Mumford: I much prefer the Sunday finish. Changing the schedule is a sure way to lose fans – just ask the CFL. Does the PGA Tour think we’re stupid? Most of us can channel surf or use a PVR.

Rory McIlroy was asked about appearance fees on the eve of the Saudi International which is purportedly paying millions to stars like Dustin Johnson, Phil Mickelson, Tony Finau, Xander Schauffele and many others to skip the AT&T Pebble Beach Pro Am for the guaranteed payouts in Saudi Arabia. McIlroy commented that appearance fees rob an event of its competitive integrity, adding that he wonders how hard players really try when they know they’re going to get a big payday regardless of where they finish. Does McIlroy have a point?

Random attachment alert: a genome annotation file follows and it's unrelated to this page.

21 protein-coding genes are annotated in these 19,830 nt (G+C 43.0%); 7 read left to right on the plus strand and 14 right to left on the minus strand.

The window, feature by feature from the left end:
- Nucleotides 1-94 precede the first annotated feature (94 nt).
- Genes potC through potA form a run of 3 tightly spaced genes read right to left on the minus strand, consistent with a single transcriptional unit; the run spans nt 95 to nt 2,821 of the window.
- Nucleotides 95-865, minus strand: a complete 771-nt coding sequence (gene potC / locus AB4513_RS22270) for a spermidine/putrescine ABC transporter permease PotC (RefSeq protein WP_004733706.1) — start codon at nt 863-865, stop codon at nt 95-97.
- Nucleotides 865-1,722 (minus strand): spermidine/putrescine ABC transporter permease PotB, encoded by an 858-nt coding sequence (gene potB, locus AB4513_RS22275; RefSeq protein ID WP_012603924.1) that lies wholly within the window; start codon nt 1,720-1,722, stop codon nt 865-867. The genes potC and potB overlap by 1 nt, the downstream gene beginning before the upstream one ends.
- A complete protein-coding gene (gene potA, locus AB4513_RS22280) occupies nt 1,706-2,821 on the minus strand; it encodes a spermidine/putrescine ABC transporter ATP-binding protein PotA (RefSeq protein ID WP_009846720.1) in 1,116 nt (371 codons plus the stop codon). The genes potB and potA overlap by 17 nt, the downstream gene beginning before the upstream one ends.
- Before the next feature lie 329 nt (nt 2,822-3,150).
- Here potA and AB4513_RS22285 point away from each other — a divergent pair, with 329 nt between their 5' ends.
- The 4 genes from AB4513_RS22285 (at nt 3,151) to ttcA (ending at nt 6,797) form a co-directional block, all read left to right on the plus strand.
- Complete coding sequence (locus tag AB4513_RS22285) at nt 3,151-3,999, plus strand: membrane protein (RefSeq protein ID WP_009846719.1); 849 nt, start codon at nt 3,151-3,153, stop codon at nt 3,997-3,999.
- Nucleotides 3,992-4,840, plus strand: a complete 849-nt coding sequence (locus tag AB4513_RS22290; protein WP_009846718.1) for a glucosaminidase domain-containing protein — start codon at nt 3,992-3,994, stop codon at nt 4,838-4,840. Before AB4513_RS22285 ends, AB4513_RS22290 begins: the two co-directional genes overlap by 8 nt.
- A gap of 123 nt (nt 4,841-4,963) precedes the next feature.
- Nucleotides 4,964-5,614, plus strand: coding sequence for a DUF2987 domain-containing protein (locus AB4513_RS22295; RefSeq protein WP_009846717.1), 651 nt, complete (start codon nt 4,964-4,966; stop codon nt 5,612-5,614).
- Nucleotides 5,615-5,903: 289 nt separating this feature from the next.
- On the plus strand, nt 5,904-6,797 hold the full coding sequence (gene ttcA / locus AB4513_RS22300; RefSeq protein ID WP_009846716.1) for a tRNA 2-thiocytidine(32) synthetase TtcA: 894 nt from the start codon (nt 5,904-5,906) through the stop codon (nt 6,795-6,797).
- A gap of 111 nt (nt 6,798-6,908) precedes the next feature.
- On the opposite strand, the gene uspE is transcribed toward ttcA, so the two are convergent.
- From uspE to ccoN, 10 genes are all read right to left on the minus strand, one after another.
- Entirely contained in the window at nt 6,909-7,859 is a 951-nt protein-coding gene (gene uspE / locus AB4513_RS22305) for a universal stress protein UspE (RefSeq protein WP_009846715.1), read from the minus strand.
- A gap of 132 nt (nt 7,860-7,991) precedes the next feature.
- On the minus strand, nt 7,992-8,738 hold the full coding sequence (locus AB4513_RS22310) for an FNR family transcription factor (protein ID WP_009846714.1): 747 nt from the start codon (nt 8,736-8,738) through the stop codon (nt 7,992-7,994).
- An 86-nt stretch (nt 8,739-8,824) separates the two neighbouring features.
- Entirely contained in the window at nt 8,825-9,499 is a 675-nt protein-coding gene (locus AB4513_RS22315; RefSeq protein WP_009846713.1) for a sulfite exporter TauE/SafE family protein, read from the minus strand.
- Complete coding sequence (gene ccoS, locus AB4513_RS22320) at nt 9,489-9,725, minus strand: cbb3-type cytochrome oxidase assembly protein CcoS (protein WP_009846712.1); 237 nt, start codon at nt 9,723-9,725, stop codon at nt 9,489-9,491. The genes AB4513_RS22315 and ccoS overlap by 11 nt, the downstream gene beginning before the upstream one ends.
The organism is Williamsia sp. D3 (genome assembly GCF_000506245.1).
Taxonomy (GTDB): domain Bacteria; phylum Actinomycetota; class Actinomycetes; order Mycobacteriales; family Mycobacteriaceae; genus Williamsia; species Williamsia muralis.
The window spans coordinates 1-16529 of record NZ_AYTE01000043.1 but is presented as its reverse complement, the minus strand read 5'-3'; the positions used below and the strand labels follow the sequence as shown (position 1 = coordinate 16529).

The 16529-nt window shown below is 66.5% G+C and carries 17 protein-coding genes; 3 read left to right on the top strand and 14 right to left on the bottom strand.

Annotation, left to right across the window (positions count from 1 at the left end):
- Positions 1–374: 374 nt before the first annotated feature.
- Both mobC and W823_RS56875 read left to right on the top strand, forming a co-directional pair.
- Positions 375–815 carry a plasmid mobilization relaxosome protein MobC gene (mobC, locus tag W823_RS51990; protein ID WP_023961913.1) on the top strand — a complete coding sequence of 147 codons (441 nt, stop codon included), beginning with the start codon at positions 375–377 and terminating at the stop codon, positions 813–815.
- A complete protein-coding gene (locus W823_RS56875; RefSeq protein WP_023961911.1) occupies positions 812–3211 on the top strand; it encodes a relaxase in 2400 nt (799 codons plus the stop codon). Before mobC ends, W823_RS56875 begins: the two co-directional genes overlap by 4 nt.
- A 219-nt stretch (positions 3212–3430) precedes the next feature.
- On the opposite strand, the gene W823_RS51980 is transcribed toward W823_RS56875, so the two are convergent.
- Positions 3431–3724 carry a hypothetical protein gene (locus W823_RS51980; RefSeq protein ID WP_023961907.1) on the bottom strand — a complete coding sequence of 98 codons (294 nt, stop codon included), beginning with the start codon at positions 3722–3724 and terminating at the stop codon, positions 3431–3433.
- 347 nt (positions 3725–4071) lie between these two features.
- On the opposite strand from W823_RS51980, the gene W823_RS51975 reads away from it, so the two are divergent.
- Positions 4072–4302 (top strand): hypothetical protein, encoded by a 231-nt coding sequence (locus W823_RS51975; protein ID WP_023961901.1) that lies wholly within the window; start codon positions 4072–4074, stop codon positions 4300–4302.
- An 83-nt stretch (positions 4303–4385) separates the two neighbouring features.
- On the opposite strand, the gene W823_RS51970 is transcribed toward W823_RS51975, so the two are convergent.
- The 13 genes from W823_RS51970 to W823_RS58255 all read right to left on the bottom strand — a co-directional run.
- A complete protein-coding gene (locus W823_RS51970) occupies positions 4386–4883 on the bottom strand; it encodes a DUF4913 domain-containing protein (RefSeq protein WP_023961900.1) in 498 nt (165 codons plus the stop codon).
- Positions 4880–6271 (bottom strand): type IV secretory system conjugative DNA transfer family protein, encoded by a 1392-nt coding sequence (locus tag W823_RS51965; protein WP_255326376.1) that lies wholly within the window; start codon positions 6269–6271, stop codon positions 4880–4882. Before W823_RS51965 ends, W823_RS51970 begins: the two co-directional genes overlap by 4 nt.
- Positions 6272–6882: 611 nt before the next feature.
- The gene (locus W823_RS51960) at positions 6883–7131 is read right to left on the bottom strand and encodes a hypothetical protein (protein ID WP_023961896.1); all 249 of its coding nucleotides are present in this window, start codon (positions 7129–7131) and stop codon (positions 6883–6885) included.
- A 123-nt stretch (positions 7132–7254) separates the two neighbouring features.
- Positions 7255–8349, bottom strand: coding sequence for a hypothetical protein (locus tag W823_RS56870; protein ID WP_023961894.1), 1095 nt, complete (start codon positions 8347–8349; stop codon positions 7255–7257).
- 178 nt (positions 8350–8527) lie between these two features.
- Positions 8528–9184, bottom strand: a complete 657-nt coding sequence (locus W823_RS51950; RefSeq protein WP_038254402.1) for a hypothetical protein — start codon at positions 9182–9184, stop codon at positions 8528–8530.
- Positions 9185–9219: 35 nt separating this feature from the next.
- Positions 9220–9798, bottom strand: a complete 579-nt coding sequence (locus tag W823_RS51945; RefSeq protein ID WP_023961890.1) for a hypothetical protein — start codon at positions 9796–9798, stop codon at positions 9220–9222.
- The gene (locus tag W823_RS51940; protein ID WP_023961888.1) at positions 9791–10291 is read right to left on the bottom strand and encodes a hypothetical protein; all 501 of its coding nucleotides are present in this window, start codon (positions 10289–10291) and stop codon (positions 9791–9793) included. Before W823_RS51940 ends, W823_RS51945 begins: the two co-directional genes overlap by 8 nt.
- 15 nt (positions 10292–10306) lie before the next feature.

Deeks: Totally.  And this is coming from a guy who used to pay huge appearance fees to players to come and play in the Canadian Skins Game.  Back then, the players would still try to put on a competitive show, but you knew darn well that any money they made from winning skins was just icing on a yummy cake they’d already received prior to arrival.  But we never pretended the Skins Game was a serious golf competition; it was an exhibition, and no one would’ve showed up for free.  I think paying big names appearance fees to play in so-called “official” tournaments is wrong.  But then if the Saudis didn’t, the players wouldn’t show up, and TV wouldn’t be interested.  Is there an answer or a solution to this issue?  Nope.